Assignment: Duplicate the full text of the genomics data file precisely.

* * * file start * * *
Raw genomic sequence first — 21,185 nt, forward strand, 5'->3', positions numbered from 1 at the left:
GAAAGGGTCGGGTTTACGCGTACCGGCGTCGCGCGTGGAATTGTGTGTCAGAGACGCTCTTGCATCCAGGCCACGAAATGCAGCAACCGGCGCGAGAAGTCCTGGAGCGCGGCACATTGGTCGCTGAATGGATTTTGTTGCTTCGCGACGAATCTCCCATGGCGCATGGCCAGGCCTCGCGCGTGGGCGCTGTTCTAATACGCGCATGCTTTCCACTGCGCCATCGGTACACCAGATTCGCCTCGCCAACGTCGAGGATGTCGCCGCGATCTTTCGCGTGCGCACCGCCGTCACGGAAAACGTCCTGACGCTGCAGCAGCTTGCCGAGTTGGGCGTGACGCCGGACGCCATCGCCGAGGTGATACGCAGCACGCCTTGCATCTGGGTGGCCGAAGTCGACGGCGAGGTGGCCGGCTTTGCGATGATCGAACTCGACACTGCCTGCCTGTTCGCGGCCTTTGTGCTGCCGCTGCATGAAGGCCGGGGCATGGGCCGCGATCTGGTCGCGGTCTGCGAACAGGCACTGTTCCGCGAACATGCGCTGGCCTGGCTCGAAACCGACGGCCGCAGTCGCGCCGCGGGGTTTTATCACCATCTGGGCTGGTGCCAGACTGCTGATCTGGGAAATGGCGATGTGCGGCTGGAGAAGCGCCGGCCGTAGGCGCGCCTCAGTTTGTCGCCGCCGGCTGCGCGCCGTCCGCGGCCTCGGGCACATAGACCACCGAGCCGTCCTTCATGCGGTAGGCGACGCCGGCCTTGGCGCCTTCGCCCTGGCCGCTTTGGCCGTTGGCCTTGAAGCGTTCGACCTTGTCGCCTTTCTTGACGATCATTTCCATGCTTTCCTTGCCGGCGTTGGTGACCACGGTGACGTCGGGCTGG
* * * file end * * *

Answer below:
Raw genomic sequence first — 21,185 nt, forward strand, 5'->3', positions numbered from 1 at the left:
GAAAGGGTCGGGTTTACGCGTACCGGCGTCGCGCGTGGAATTGTGTGTCAGAGACGCTCTTGCATCCAGGCCACGAAATGCAGCAACCGGCGCGAGAAGTCCTGGAGCGCGGCACATTGGTCGCTGAATGGATTTTGTTGCTTCGCGACGAATCTCCCATGGCGCATGGCCAGGCCTCGCGCGTGGGCGCTGTTCTAATACGCGCATGCTTTCCACTGCGCCATCGGTACACCAGATTCGCCTCGCCAACGTCGAGGATGTCGCCGCGATCTTTCGCGTGCGCACCGCCGTCACGGAAAACGTCCTGACGCTGCAGCAGCTTGCCGAGTTGGGCGTGACGCCGGACGCCATCGCCGAGGTGATACGCAGCACGCCTTGCATCTGGGTGGCCGAAGTCGACGGCGAGGTGGCCGGCTTTGCGATGATCGAACTCGACACTGCCTGCCTGTTCGCGGCCTTTGTGCTGCCGCTGCATGAAGGCCGGGGCATGGGCCGCGATCTGGTCGCGGTCTGCGAACAGGCACTGTTCCGCGAACATGCGCTGGCCTGGCTCGAAACCGACGGCCGCAGTCGCGCCGCGGGGTTTTATCACCATCTGGGCTGGTGCCAGACTGCTGATCTGGGAAATGGCGATGTGCGGCTGGAGAAGCGCCGGCCGTAGGCGCGCCTCAGTTTGTCGCCGCCGGCTGCGCGCCGTCCGCGGCCTCGGGCACATAGACCACCGAGCCGTCCTTCATGCGGTAGGCGACGCCGGCCTTGGCGCCTTCGCCCTGGCCGCTTTGGCCGTTGGCCTTGAAGCGTTCGACCTTGTCGCCTTTCTTGACGATCATTTCCATGCTTTCCTTGCCGGCGTTGGTGACCACGGTGACGTCGGGCTGG